This could be the biggest breakthrough in 3D printing in decades: automatic 3D models.
Luma AI has this week released a closed beta test of a new service, “Imagine 3D”, that can automatically generate 3D models from a user-specified text prompt.
It goes like this: you type in a sentence describing what you want. An example could be: “Elephant with raised trunk and two tusks standing on a log”. After a short time, the system returns with a full color, 3D model of exactly that.
It’s pure magic.
The few fortunate Luma AI beta testers that have access are now generating dozens of 3D models that are accumulating in the “capture” section of Luma AI’s website. They are simply random items. Here’s a few examples:
This one is generated from “A screaming crow”. Just that: “a screaming crow” and no other input was provided. Incredible.
Note that this is an actual 3D model; you can spin it around and see the crow in all dimensions, just as if someone had modeled it in a CAD program.
This one is generated from “A highly detailed bust of Aristotle”. Note that it looks a bit better than it should due to the color texture.
All of these models are exportable in both GLTF and OBJ formats. I chose to download “Aristotle” and take a closer look.
After removing the texture, you can see that it really isn’t the greatest 3D model. You couldn’t say that it is “highly detailed” as per the prompt.
But it is a 3D model. From a text prompt. Which is utterly amazing.
These can indeed be 3D printed, as one participant in the beta test has been doing above.
I had a suspicion this capability would be soon developed after seeing text to image services a few months ago. At the time, I thought it was something “Beyond Generative Design”.
In today’s 3D modeling “generative” refers to the process of specifying mechanical and other constraints and letting an AI generate (or “figure out”) an optimal 3D solution. What Luma AI has done here is not that at all. There are no constraints; it’s just like creating an image from a prompt, except it’s a 3D model.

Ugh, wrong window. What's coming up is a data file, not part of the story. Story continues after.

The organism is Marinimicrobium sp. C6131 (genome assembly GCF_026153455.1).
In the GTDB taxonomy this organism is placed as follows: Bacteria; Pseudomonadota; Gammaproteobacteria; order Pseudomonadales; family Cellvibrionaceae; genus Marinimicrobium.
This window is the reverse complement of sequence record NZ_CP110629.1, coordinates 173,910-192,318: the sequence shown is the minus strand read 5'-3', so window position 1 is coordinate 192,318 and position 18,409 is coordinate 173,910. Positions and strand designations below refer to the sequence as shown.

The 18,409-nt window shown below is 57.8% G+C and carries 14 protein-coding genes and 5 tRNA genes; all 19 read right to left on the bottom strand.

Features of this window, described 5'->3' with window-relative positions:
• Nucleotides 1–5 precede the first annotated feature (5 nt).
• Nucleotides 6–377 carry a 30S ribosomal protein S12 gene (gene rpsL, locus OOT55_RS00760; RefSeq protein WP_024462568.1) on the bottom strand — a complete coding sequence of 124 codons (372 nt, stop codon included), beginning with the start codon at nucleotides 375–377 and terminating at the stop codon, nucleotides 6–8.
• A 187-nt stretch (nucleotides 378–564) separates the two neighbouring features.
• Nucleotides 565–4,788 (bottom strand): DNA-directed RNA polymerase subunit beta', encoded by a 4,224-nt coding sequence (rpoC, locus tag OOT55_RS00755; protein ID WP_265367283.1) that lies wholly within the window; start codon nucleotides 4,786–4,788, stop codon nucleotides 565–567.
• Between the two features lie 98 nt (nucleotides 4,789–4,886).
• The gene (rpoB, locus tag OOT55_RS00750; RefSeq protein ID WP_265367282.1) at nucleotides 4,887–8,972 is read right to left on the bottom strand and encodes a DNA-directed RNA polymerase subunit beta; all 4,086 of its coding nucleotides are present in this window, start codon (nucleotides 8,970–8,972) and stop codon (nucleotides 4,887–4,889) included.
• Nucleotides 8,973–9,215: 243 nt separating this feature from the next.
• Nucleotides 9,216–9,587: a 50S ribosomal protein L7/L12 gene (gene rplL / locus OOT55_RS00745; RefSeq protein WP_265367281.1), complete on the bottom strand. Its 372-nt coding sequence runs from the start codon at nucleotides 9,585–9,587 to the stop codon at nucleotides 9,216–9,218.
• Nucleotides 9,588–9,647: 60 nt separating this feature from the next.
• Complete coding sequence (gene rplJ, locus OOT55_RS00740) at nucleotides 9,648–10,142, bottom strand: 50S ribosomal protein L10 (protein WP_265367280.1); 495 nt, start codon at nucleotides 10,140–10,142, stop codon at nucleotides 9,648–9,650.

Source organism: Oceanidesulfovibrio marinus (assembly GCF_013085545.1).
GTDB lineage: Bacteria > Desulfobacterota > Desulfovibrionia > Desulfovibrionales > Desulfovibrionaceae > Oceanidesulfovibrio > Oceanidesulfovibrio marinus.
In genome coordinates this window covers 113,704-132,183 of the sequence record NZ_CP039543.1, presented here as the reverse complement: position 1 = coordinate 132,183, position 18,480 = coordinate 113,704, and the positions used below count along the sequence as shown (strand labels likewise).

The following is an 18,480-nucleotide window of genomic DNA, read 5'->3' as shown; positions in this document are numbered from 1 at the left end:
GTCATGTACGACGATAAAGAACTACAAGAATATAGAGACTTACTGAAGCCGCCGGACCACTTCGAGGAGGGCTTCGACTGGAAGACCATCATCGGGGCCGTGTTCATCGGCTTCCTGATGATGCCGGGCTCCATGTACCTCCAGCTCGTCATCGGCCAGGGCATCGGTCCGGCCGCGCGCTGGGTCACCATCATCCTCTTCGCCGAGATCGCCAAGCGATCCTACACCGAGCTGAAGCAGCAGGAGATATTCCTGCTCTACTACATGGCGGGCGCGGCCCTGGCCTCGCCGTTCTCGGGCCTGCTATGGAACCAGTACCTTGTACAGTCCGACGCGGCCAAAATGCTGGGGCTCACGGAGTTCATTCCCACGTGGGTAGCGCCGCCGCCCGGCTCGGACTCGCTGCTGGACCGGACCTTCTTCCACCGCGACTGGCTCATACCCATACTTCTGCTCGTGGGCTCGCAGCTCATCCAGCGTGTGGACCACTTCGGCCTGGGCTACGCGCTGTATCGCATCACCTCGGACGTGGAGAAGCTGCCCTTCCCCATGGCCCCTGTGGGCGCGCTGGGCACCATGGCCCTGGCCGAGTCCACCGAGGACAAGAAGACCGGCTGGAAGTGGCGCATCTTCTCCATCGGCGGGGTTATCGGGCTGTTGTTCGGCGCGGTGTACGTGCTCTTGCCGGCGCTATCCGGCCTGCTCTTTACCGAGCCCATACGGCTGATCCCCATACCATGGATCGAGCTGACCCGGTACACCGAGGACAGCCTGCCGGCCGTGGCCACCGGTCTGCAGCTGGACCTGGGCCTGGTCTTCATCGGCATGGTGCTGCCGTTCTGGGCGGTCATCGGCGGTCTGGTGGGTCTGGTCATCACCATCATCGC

It’s just magic. Oh, I said that already, but it needs to be said again.
I 3D printed Aristotle to see how it came out, and also to demonstrate the end-to-end process of imagining an item and producing it in real life, and it definitely works.
How does Luma AI make this work? It hasn’t yet been described by the company, but it’s likely somewhat related to their existing 3D scanning technology, which I’ve been testing extensively.
Their beta 3D scanner is easily the best I’ve used, as it is able to overcome common problems of lighting, reflectivity and other challenging conditions. Their app is also extremely easy to use as it guides you through a specific scanning process in a way no other app does.
Their scanning app takes a number of still images and creates an AI model using “NeRF” technology (Neural Radiosity Field). This model can then recreate a 2D view of a subject from any given angle, even those where no image was taken. Thus you can “spin” a 3D model to see all side.
But from there it would be a simple matter to transform those views into an accurate 3D model. It may be that Imagine 3D injects multiple 2D views of a generated subject image into that same scanning process to create the 3D model.
Regardless of how it’s done, it definitely works.
I’m on the waitlist to try out Imagine 3D, and when I get into it, I will provide more details.
In the meantime, it may be time to think about the staggering implications of this technology, but that’s something for another post.
Via Luma AI